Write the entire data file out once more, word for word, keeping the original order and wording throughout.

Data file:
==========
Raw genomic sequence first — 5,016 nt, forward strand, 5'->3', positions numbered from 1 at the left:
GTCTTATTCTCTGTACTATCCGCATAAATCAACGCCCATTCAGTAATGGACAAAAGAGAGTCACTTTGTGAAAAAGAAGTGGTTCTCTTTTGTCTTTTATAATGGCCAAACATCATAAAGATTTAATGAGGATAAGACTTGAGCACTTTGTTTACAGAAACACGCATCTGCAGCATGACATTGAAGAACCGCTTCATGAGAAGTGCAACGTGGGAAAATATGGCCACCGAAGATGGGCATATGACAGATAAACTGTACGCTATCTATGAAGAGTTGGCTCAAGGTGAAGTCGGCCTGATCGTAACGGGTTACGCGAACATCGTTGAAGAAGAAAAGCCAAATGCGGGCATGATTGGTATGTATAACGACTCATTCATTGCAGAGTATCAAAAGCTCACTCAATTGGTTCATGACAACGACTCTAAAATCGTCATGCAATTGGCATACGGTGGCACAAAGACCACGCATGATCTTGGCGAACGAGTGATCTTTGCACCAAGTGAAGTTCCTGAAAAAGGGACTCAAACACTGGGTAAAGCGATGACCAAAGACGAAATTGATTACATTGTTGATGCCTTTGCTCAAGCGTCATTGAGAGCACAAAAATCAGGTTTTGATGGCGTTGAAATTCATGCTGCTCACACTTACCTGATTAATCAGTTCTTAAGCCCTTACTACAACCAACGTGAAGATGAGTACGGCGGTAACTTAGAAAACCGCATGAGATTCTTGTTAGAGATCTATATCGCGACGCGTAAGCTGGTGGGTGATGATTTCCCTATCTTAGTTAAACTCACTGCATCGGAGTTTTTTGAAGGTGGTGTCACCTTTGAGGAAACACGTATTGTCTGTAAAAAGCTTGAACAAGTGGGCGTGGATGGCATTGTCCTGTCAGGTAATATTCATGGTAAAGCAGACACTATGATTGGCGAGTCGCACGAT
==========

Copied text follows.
Raw genomic sequence first — 5,016 nt, forward strand, 5'->3', positions numbered from 1 at the left:
GTCTTATTCTCTGTACTATCCGCATAAATCAACGCCCATTCAGTAATGGACAAAAGAGAGTCACTTTGTGAAAAAGAAGTGGTTCTCTTTTGTCTTTTATAATGGCCAAACATCATAAAGATTTAATGAGGATAAGACTTGAGCACTTTGTTTACAGAAACACGCATCTGCAGCATGACATTGAAGAACCGCTTCATGAGAAGTGCAACGTGGGAAAATATGGCCACCGAAGATGGGCATATGACAGATAAACTGTACGCTATCTATGAAGAGTTGGCTCAAGGTGAAGTCGGCCTGATCGTAACGGGTTACGCGAACATCGTTGAAGAAGAAAAGCCAAATGCGGGCATGATTGGTATGTATAACGACTCATTCATTGCAGAGTATCAAAAGCTCACTCAATTGGTTCATGACAACGACTCTAAAATCGTCATGCAATTGGCATACGGTGGCACAAAGACCACGCATGATCTTGGCGAACGAGTGATCTTTGCACCAAGTGAAGTTCCTGAAAAAGGGACTCAAACACTGGGTAAAGCGATGACCAAAGACGAAATTGATTACATTGTTGATGCCTTTGCTCAAGCGTCATTGAGAGCACAAAAATCAGGTTTTGATGGCGTTGAAATTCATGCTGCTCACACTTACCTGATTAATCAGTTCTTAAGCCCTTACTACAACCAACGTGAAGATGAGTACGGCGGTAACTTAGAAAACCGCATGAGATTCTTGTTAGAGATCTATATCGCGACGCGTAAGCTGGTGGGTGATGATTTCCCTATCTTAGTTAAACTCACTGCATCGGAGTTTTTTGAAGGTGGTGTCACCTTTGAGGAAACACGTATTGTCTGTAAAAAGCTTGAACAAGTGGGCGTGGATGGCATTGTCCTGTCAGGTAATATTCATGGTAAAGCAGACACTATGATTGGCGAGTCGCACGAT